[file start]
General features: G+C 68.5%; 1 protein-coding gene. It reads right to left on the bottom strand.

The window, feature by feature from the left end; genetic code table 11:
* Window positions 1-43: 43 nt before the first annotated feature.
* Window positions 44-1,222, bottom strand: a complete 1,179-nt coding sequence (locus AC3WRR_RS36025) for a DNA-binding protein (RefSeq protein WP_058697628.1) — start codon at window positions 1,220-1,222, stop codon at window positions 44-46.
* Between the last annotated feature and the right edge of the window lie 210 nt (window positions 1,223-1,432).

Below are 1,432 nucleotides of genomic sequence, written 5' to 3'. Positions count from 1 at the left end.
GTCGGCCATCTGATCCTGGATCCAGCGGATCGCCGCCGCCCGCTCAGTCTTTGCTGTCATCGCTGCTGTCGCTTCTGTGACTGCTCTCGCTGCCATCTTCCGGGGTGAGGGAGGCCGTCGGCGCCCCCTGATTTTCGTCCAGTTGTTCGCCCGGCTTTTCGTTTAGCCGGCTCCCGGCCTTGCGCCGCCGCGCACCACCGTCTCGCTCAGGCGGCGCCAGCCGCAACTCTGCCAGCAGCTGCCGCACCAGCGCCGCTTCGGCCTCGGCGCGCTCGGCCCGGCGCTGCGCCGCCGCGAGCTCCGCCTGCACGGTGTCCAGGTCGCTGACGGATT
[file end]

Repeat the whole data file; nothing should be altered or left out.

General features: G+C 68.5%; 1 protein-coding gene. It reads right to left on the bottom strand.

The window, feature by feature from the left end; genetic code table 11:
* Window positions 1-43: 43 nt before the first annotated feature.
* Window positions 44-1,222, bottom strand: a complete 1,179-nt coding sequence (locus AC3WRR_RS36025) for a DNA-binding protein (RefSeq protein WP_058697628.1) — start codon at window positions 1,220-1,222, stop codon at window positions 44-46.
* Between the last annotated feature and the right edge of the window lie 210 nt (window positions 1,223-1,432).

Below are 1,432 nucleotides of genomic sequence, written 5' to 3'. Positions count from 1 at the left end.
GTCGGCCATCTGATCCTGGATCCAGCGGATCGCCGCCGCCCGCTCAGTCTTTGCTGTCATCGCTGCTGTCGCTTCTGTGACTGCTCTCGCTGCCATCTTCCGGGGTGAGGGAGGCCGTCGGCGCCCCCTGATTTTCGTCCAGTTGTTCGCCCGGCTTTTCGTTTAGCCGGCTCCCGGCCTTGCGCCGCCGCGCACCACCGTCTCGCTCAGGCGGCGCCAGCCGCAACTCTGCCAGCAGCTGCCGCACCAGCGCCGCTTCGGCCTCGGCGCGCTCGGCCCGGCGCTGCGCCGCCGCGAGCTCCGCCTGCACGGTGTCCAGGTCGCTGACGGATT